We defend our healthcare system to the death even though it has many flaws, we will talk about our nature even though most of us have never even been to the "wilderness".

Oh and we never discuss any serious issues, the news is all 2 year old friendly, never any debates, never any arguments and everything is so PC you'd die of boredom.

Canadian news make Canadians think we are the greatest nation and everyone loves us and knows who we are. Yet, when I tell people i'm from Canada, they're all like oh...meh... If you ask them what they know, they only know: cold, sparsely populated and Toronto.

They don't know any of our universities, at best a few will know McGill or UofT. They barely even know maple syrup. They just don't give a crap about Canada and it makes sense. We are a country of 34 million people, almost insignificant. I just wish Canadian media recognized that and actually covered what happens in the world and stop making it seem as if we are the center of the world because we aren't.
Oh sorry, I was referring to absolute numbers. In that case, your argument makes sense.

Actually, I think every media corporation does the same thing. It wouldn't make sense for them if they do not broadcast news that is irrelevant to Canada or against Canadian interests. However, I must say that this might be related to the lack of transparency in our government, as well as the irresponsibility and lack of accountability in the government as well.

Given that we try to differentiate ourselves from the US, I believe it isn't an "inferiority complex", but rather trying to emulate the Americans under their influence, which is practically embedded into our culture, to the point that we are practically adopting the American lifestyle. People don't realize this, but a trend has begun where American corporations are encouraged to move up north, such as Target, Nordstrom, and potentially Verizon in the near future.

As for the healthcare system, there's a good side and a bad side to it, and I must say that our healthcare system is better in terms of short-term care, but I can't say the same for long-term care.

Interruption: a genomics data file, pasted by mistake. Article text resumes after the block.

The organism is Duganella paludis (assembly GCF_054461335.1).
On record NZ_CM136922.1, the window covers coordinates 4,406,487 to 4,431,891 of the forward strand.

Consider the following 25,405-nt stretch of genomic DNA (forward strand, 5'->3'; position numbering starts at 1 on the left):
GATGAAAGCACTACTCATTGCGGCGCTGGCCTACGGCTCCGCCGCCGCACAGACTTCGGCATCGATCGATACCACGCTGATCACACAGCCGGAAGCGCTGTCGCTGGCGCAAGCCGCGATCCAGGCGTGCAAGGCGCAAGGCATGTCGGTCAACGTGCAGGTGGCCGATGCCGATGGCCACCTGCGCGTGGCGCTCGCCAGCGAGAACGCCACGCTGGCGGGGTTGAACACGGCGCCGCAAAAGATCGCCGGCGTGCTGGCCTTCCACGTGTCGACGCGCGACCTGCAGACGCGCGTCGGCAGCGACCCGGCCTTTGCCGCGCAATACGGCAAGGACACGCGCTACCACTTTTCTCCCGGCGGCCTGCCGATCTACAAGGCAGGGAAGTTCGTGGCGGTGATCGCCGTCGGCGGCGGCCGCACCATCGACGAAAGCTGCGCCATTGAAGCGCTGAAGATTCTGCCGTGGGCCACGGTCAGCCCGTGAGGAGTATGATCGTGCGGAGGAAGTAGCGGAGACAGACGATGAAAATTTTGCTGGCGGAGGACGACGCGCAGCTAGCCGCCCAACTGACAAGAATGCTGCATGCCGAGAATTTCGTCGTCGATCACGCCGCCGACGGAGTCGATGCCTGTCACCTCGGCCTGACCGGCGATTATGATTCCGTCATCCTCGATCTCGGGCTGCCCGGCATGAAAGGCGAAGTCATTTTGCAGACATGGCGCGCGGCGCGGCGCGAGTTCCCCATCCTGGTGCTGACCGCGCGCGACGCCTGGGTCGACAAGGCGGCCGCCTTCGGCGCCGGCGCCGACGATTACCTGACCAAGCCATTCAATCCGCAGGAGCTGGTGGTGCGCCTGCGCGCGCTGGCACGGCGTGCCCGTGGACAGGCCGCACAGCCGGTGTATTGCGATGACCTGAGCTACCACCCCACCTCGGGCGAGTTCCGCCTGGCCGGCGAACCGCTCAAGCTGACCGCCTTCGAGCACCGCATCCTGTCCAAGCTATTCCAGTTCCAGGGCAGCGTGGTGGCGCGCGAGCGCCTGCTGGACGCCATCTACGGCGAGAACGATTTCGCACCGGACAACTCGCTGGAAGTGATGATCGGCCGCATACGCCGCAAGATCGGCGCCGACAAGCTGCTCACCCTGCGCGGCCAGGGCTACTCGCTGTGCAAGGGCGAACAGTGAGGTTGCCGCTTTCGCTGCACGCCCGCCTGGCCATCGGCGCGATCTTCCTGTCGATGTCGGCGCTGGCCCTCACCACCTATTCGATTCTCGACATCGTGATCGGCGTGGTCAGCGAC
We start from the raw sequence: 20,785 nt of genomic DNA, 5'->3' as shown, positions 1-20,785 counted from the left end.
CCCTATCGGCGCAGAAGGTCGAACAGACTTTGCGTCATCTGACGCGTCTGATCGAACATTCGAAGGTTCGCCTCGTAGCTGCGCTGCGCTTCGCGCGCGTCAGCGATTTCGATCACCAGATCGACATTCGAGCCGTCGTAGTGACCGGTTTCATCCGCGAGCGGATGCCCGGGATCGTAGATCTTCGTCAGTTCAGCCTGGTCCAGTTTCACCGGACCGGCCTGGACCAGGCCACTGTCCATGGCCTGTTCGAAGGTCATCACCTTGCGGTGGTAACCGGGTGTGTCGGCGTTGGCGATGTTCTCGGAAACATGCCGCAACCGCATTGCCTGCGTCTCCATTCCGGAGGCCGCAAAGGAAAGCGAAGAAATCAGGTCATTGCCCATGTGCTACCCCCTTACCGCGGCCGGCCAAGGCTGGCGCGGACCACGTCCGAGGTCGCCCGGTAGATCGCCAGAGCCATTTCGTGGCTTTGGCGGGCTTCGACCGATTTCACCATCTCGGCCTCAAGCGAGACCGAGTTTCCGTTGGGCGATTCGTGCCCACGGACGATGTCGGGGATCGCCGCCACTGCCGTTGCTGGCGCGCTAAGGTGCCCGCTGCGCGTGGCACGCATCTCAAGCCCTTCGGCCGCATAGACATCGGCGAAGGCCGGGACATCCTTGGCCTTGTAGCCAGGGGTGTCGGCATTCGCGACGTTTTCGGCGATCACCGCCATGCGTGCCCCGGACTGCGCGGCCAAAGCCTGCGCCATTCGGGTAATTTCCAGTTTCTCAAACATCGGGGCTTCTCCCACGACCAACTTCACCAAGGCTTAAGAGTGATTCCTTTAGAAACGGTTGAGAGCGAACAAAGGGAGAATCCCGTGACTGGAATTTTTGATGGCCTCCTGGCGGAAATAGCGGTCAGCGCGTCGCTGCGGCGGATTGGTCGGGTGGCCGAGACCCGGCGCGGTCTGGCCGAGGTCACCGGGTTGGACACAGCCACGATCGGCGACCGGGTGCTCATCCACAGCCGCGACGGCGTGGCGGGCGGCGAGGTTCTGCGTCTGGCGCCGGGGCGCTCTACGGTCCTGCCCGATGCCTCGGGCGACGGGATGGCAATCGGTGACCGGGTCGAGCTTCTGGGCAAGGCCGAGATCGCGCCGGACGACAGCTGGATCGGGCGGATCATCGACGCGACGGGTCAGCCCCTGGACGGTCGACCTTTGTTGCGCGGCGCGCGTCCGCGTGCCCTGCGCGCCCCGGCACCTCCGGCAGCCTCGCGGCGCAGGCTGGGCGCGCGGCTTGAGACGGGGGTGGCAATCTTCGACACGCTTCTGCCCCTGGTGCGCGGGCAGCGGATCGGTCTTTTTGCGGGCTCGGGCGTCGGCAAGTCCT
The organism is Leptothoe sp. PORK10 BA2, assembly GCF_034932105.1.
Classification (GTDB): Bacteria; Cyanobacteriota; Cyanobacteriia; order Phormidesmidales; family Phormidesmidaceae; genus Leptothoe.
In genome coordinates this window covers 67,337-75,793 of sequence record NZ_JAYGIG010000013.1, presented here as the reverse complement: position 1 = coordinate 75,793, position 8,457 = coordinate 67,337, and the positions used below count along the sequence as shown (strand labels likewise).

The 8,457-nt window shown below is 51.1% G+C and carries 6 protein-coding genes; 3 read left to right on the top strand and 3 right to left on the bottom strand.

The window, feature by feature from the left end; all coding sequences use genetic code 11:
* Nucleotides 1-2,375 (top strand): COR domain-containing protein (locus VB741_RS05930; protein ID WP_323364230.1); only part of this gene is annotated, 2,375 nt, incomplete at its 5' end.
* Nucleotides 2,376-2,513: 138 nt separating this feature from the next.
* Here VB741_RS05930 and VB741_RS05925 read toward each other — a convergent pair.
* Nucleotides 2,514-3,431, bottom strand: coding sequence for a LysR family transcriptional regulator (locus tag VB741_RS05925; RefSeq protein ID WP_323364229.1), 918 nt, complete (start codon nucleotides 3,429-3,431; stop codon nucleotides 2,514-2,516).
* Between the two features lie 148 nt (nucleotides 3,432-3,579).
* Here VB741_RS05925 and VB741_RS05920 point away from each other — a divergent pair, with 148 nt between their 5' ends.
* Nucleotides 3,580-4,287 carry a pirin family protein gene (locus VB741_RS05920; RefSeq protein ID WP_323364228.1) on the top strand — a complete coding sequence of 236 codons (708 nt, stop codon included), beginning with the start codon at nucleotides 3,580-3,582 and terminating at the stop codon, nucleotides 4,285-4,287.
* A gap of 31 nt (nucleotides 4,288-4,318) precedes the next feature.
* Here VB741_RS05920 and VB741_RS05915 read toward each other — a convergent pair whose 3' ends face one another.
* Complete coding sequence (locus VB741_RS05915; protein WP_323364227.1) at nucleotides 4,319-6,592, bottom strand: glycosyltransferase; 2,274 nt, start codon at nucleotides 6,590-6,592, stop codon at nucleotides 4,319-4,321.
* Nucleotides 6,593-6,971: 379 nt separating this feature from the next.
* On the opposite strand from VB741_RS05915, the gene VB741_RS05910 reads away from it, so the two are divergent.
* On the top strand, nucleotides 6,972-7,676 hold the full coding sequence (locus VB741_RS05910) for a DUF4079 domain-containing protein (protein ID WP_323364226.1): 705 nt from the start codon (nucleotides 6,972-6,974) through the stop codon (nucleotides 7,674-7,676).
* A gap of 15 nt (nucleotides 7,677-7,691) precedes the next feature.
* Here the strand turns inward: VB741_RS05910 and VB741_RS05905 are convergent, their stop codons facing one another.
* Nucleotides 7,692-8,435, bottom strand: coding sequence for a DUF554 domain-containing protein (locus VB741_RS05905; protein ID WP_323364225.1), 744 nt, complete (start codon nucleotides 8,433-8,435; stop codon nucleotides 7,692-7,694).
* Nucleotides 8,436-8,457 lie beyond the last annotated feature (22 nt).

The problem here is that we cannot adopt our own lifestyle and we are "subjected" to dependence on the US economy to help move ourselves up the ranks. Like you said, it's obvious that the US don't know nor care too much about us, while us Canadians are obsessed with the US. It is getting out of hand and we need to stop emulating the Americans. It's as if we are being hypocrites by trying to make ourselves a distinct society, while trying to be like the Americans themselves (at least, in terms of lifestyle).

(Original post by Zilch)
They have the lowest international intake compared to the U.S/U.K/Australia. They're expected to beat Australia within the next 10 years but that's about it.

There are several U.S universities outside the elite group that have a large number of international students. Rich family's in Asia typically dont care, they're willing to spend anything just to get an American education. Others, just see it as a way to enter the U.S.

Penn State for example which is quite a bad university in the U.S had 5000 international students in 2010. McGill had 5.5k. Today in 2012, McGill has about 8500 but is still far below several U.S universities, even the truly terrible ones.

Should be no surprise though that the U.S and the U.K are the two global leaders, what with all the media hype around their universities etc

Canada has a very lax immigration policy to be honest which makes it easier for family's or individuals to just immigrate and then study as Permanent Residents/Citizens with the local fees.

Having lived in Canada, I honestly can not be sure of who is an international. I mean its so diverse, especially places like Toronto. This probably gives the false impression of there being many internationals but they are in fact just immigrants who became Citizens/PR's
Hmm, I'm not too surprised about that. After all, we are encouraging more international students to come to Canadian universities.

Well, Canada is starting to tighten up its immigration policy, while increasing its quota for international students. I believe time will tell as the door is going to be harder to slip past.

I must say that you are correct. It is hard to determine who is an international student and who isn't. At the same time, I believe it isn't too hard with the research done by some universities, looking at its report on the total enrollment of students. If I'm not mistaken, with some research on the Internet, you would be able to find it. It should give you a full picture of the student body divided according to citizenship.
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bobbricks
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If it's of any interest, I've found out about the British Columbia Provincial Nominee Program where students who have graduated in BC can have their visa application accelerated and there are fewer requirements in comparison to applying for the Canadian Experience Class. The downside is that you have to stay and work in BC.

These two categories have caught my eye-
The International Post Graduate category- no job offer needed:
The International Post-Graduates category aims to support BC’s universities in attracting top students from around the globe and to help retain these highly qualified workers in the provincial workforce to facilitate innovation and economic development. International graduates from programs in the natural, applied and health sciences have strong success finding employment following their studies, make a substantial contribution to key sectors such as technology and health services and help address critical skills shortages in BC.